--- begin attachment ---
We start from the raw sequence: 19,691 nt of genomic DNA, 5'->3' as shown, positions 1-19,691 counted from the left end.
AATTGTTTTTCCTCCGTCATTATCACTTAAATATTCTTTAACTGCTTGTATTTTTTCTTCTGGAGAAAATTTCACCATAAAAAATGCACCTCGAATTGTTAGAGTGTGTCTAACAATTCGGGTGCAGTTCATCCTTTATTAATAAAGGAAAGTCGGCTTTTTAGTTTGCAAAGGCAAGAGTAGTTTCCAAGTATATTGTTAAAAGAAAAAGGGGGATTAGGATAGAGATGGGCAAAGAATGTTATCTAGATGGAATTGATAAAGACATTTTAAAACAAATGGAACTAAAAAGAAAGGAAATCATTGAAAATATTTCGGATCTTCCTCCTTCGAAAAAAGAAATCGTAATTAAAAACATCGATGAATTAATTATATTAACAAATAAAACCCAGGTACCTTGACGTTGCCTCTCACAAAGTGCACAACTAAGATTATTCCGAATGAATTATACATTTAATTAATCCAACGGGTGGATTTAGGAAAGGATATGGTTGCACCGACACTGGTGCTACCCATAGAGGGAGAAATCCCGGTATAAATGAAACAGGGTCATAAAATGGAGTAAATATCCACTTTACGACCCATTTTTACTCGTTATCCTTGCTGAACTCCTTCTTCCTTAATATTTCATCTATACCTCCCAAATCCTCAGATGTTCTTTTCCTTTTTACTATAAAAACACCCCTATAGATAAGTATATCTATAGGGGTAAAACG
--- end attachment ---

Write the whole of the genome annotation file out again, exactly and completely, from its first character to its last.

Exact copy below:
We start from the raw sequence: 19,691 nt of genomic DNA, 5'->3' as shown, positions 1-19,691 counted from the left end.
AATTGTTTTTCCTCCGTCATTATCACTTAAATATTCTTTAACTGCTTGTATTTTTTCTTCTGGAGAAAATTTCACCATAAAAAATGCACCTCGAATTGTTAGAGTGTGTCTAACAATTCGGGTGCAGTTCATCCTTTATTAATAAAGGAAAGTCGGCTTTTTAGTTTGCAAAGGCAAGAGTAGTTTCCAAGTATATTGTTAAAAGAAAAAGGGGGATTAGGATAGAGATGGGCAAAGAATGTTATCTAGATGGAATTGATAAAGACATTTTAAAACAAATGGAACTAAAAAGAAAGGAAATCATTGAAAATATTTCGGATCTTCCTCCTTCGAAAAAAGAAATCGTAATTAAAAACATCGATGAATTAATTATATTAACAAATAAAACCCAGGTACCTTGACGTTGCCTCTCACAAAGTGCACAACTAAGATTATTCCGAATGAATTATACATTTAATTAATCCAACGGGTGGATTTAGGAAAGGATATGGTTGCACCGACACTGGTGCTACCCATAGAGGGAGAAATCCCGGTATAAATGAAACAGGGTCATAAAATGGAGTAAATATCCACTTTACGACCCATTTTTACTCGTTATCCTTGCTGAACTCCTTCTTCCTTAATATTTCATCTATACCTCCCAAATCCTCAGATGTTCTTTTCCTTTTTACTATAAAAACACCCCTATAGATAAGTATATCTATAGGGGTAAAACG